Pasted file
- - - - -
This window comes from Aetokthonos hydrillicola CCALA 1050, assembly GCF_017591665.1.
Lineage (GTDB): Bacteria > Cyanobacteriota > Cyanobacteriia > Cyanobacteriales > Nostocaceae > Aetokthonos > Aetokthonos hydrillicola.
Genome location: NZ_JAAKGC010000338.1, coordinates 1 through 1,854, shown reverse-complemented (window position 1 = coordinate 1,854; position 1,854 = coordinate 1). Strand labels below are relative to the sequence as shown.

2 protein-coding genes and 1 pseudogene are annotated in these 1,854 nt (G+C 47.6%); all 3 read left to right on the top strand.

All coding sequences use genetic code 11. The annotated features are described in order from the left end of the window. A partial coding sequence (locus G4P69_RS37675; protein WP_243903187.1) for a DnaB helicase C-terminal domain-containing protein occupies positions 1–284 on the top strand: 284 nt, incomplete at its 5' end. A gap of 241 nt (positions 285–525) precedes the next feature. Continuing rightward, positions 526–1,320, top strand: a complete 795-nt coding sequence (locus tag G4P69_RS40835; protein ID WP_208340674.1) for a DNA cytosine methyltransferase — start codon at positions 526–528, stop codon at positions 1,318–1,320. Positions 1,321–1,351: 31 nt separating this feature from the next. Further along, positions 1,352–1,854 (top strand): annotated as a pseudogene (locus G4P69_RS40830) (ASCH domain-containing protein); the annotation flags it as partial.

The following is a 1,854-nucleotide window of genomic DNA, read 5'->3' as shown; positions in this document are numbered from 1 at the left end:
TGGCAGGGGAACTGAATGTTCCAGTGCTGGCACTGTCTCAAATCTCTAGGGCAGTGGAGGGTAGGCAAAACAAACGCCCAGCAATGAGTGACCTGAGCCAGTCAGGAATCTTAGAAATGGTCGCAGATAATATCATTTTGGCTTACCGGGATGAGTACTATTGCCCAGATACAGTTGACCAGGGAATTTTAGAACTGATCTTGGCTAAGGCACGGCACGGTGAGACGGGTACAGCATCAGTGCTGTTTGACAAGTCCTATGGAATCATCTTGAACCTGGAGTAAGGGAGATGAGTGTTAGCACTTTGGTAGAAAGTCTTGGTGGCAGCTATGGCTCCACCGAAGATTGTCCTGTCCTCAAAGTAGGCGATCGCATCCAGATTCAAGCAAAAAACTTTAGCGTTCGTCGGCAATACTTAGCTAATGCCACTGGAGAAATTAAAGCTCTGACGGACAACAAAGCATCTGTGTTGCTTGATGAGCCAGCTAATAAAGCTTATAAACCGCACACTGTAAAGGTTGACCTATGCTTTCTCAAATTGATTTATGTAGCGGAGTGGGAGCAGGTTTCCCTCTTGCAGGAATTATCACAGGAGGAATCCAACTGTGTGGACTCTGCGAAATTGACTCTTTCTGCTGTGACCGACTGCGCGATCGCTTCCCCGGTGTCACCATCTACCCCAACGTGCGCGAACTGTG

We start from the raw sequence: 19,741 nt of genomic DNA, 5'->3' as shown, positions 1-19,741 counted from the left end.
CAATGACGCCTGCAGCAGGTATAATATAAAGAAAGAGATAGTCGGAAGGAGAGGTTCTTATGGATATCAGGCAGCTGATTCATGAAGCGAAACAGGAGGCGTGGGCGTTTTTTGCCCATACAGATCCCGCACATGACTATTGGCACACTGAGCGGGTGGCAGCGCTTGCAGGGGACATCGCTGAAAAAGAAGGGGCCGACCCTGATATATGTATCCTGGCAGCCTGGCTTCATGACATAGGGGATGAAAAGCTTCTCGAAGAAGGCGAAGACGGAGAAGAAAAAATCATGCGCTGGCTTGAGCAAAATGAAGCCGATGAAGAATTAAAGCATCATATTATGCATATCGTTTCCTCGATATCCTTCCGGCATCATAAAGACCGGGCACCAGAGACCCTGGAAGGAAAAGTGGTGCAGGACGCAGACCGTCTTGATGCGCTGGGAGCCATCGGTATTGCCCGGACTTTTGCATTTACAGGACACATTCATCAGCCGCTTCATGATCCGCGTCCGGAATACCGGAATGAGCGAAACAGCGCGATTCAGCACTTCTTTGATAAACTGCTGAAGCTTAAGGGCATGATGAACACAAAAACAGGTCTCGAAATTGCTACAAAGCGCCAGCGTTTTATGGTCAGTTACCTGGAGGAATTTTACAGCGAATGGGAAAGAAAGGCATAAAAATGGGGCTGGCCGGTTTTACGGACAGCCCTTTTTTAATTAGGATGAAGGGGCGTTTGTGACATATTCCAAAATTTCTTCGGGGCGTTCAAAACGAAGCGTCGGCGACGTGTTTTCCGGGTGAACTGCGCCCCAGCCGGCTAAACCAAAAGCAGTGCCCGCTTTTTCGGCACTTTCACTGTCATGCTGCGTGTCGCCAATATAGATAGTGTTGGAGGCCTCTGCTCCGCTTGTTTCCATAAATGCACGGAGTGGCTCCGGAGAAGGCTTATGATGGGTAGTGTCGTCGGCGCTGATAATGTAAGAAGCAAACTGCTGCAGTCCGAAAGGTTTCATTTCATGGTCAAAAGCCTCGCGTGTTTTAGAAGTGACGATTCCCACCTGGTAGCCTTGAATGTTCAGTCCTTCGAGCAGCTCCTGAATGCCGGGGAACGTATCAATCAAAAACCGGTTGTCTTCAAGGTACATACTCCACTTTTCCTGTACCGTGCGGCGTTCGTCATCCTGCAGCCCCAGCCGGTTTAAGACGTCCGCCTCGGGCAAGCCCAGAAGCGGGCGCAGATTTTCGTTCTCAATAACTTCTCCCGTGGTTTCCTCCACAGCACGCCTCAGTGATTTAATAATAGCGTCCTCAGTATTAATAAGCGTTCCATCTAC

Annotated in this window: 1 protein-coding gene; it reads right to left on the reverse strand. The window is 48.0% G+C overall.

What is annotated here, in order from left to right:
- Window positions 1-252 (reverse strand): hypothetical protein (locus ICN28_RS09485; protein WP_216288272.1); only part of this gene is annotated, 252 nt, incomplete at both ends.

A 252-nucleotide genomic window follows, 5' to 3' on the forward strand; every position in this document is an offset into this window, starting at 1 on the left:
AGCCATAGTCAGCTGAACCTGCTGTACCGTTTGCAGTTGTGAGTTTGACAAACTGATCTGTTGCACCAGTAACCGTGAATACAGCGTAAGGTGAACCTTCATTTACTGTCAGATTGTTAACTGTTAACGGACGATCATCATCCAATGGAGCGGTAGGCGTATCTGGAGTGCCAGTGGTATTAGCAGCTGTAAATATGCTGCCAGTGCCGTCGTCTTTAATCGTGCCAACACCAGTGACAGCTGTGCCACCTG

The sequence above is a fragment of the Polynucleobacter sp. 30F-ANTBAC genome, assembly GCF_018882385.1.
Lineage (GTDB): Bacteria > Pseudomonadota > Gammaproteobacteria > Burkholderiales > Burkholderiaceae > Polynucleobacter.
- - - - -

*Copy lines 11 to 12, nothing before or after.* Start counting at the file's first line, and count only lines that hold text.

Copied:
What is annotated here, in order from left to right:
- Window positions 1-252 (reverse strand): hypothetical protein (locus ICN28_RS09485; protein WP_216288272.1); only part of this gene is annotated, 252 nt, incomplete at both ends.